I encourage you, if you only know Wicked, to read the entire series. I think you’ll enjoy it and it will move Oz from being a childrens story to a wonderful fantasy universe.

Music: The Producers (2001 Original Broadway Cast) (Matthew Broderick And Ensemble): I Wanna Be A Producer



Friday Link Stew: Tax Changes, Health Concerns, a Bookstore Lost, and Responses to Things

It’s Friday. Time to clear out the miscellaneous stuff from the links over lunch:

Music: Fairport Chronicles (Fairport Convention): Bridge Over the River Ash


Oh This Shiny New Computer / There Just Isn’t Nothin’ Cuter…

Today’s lunchtime news chum brings a few articles related to the arts:

Music: Country Pickin’ (Chet Atkins): The Bells of St. Mary’s


The Sexist Land of Oz

As I mentioned last week, I just finished reading the last book in the Oz quartet by Greg Maguire. This prompted me to reread the first two L. Frank Baum novels in preparation for rereading all four Maguire books. Most people are familiar with the first. Less are familiar with the 2nd book. It has a number of problems.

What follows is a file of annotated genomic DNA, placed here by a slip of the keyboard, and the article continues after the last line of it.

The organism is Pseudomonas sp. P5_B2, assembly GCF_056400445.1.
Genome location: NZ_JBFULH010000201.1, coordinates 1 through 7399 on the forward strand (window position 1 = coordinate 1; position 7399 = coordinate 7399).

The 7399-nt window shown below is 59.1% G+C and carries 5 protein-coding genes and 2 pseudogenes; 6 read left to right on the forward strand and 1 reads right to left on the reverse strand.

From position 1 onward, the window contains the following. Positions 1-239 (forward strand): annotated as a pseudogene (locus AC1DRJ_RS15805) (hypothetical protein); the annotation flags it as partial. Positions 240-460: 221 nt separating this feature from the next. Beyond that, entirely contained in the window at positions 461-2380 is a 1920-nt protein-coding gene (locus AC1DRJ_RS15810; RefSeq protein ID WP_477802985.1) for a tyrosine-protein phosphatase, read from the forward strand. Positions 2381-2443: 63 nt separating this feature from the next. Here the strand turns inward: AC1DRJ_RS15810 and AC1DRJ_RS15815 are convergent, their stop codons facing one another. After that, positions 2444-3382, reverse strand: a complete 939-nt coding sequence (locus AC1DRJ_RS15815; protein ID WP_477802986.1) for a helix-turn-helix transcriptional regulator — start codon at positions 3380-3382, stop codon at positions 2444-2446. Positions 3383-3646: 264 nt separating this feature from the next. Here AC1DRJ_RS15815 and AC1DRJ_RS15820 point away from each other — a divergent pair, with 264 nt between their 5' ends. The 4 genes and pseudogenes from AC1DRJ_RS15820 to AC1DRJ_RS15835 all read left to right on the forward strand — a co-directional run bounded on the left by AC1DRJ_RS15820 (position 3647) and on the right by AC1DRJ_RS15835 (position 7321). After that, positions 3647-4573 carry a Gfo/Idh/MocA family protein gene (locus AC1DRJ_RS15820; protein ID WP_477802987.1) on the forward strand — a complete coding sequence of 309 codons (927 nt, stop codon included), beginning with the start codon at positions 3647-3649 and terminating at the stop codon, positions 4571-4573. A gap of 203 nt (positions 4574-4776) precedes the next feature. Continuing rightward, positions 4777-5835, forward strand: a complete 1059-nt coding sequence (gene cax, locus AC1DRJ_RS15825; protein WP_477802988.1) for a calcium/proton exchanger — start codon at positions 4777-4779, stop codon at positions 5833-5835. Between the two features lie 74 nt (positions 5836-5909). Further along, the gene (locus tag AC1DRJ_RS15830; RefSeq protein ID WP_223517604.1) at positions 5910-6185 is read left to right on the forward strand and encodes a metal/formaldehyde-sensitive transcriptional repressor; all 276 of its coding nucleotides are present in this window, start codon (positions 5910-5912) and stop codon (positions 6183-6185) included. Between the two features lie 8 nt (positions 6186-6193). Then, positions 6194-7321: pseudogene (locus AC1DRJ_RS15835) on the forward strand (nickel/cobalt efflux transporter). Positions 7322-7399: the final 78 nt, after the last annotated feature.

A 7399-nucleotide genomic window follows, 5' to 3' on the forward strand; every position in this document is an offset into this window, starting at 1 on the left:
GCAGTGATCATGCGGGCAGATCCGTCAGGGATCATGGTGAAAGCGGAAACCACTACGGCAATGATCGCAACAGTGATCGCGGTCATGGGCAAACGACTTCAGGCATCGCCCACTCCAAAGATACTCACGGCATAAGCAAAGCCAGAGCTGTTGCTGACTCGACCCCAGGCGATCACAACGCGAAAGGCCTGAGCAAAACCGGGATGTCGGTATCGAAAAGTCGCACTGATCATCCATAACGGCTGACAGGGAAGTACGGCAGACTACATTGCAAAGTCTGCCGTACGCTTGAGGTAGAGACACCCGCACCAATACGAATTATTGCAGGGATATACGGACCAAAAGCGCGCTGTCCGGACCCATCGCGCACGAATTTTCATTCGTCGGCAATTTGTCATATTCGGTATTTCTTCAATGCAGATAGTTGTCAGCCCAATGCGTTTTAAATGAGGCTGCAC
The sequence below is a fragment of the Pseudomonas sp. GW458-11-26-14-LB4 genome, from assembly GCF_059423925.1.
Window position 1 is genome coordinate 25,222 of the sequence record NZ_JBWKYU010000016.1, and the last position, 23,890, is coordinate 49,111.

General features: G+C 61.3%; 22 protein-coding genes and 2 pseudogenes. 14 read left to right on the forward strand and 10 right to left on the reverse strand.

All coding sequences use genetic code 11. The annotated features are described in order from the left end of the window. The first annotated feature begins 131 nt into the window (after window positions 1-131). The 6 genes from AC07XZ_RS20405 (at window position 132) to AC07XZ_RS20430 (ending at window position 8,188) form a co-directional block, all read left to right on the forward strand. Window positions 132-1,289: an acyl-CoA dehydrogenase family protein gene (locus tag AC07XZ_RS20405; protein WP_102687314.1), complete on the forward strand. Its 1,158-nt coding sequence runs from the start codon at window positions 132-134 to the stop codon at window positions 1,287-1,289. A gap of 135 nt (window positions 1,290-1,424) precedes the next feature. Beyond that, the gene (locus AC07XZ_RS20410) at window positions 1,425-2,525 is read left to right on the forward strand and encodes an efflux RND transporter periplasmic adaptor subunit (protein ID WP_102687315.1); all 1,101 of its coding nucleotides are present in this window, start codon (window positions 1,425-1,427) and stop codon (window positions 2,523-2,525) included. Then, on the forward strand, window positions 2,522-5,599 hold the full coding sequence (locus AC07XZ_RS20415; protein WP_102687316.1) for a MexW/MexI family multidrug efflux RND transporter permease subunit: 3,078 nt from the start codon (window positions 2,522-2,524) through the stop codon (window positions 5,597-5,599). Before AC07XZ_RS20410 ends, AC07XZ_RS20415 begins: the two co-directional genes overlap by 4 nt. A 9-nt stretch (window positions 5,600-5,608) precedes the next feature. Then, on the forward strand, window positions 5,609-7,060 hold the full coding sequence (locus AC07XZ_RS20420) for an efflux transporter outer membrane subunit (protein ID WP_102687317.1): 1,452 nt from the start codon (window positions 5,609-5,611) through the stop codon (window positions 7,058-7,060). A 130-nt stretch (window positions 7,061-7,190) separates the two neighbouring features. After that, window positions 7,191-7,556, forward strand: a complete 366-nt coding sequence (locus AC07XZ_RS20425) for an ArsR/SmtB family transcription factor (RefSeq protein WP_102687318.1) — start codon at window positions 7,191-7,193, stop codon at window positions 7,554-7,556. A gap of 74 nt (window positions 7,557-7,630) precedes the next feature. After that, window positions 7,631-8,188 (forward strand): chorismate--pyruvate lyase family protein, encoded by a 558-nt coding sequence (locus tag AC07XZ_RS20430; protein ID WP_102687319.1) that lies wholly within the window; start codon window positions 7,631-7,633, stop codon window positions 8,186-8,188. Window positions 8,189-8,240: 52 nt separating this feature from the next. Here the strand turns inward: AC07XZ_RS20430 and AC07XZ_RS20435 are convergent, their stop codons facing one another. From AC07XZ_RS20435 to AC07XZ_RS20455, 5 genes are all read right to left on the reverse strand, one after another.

In the second book, the Emerald City is taken over by General Jinjur. Why? “Because the Emerald City has been ruled by men long enough, for one reason. Moreover, the City glitters with beautiful gems, which might far better be used for rings, bracelets, and necklaces, and there is enough money in the King’s treasury to buy every girl in our Army a dozen new gowns. So we intend to conquer the City and run the government to suit ourselves.”

The invasion is a secret, which is surprise, because according to Jinjur “our army is composed entirely of girls, and it is surely a remarkable thing that our Revolt is not yet discovered.”